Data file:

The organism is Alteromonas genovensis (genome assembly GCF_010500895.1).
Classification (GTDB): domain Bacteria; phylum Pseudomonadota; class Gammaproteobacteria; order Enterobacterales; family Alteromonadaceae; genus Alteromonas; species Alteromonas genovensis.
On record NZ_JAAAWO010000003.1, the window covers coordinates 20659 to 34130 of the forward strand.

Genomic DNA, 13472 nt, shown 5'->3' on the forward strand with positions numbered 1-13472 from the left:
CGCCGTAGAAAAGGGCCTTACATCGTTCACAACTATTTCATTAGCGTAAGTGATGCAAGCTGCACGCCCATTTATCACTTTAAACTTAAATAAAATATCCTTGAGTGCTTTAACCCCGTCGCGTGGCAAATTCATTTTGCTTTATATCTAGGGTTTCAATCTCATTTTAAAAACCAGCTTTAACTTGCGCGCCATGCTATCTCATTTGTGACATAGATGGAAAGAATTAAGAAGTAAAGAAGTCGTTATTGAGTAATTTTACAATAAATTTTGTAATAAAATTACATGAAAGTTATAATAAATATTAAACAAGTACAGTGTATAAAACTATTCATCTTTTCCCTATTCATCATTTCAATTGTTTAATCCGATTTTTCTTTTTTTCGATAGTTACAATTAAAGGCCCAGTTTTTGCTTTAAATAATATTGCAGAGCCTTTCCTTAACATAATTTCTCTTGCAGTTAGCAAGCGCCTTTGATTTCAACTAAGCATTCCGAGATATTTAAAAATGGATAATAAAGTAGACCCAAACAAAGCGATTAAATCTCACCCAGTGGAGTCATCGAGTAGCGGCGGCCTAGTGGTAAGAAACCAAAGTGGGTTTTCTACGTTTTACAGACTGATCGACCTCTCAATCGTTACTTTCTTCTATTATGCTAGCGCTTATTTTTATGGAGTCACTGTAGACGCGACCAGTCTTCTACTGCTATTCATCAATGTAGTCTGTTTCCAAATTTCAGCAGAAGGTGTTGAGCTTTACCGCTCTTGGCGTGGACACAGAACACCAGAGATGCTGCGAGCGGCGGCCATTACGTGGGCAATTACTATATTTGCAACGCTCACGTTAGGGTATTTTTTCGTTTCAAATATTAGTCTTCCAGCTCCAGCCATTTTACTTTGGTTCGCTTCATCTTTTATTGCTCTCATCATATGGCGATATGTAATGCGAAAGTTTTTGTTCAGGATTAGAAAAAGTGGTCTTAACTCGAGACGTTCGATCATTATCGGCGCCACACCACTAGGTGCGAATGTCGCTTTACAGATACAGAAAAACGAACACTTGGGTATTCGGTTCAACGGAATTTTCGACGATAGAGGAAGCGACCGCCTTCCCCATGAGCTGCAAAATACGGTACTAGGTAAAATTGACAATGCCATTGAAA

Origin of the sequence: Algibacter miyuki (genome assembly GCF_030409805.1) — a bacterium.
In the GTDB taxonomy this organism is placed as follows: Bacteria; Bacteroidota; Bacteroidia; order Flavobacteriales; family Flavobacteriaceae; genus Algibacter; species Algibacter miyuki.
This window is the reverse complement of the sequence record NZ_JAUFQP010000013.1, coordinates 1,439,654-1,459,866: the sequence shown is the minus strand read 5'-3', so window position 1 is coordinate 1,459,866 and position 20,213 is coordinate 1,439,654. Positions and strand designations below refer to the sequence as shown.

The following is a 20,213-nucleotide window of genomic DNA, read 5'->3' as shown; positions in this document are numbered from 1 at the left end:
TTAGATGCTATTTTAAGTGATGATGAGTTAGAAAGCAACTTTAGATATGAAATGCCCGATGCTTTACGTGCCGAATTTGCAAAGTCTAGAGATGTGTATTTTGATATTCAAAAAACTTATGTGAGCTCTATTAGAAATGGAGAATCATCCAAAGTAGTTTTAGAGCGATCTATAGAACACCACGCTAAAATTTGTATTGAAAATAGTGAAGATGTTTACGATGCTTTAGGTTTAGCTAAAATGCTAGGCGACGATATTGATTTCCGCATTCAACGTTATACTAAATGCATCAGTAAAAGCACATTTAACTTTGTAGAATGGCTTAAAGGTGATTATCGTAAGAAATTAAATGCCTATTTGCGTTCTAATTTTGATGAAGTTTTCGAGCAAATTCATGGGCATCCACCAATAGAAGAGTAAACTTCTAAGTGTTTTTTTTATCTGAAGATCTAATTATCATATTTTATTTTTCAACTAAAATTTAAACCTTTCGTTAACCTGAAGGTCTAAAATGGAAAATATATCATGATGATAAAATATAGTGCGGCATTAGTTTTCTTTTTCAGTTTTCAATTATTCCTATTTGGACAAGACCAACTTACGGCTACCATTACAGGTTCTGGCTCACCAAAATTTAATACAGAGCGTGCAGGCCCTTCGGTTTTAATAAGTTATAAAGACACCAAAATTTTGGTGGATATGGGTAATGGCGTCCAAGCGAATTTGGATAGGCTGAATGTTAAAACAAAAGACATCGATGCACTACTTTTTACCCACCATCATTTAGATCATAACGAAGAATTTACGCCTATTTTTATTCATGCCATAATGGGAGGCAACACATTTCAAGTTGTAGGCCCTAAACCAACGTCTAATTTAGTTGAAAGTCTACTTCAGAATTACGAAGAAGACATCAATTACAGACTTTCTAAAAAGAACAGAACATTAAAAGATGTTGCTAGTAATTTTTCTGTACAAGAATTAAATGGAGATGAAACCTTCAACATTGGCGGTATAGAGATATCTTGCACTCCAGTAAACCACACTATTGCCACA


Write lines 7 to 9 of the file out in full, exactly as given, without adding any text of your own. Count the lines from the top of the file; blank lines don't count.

In the GTDB taxonomy this organism is placed as follows: Bacteria; Bacteroidota; Bacteroidia; order Flavobacteriales; family Flavobacteriaceae; genus Algibacter; species Algibacter miyuki.
This window is the reverse complement of the sequence record NZ_JAUFQP010000013.1, coordinates 1,439,654-1,459,866: the sequence shown is the minus strand read 5'-3', so window position 1 is coordinate 1,459,866 and position 20,213 is coordinate 1,439,654. Positions and strand designations below refer to the sequence as shown.

The following is a 20,213-nucleotide window of genomic DNA, read 5'->3' as shown; positions in this document are numbered from 1 at the left end: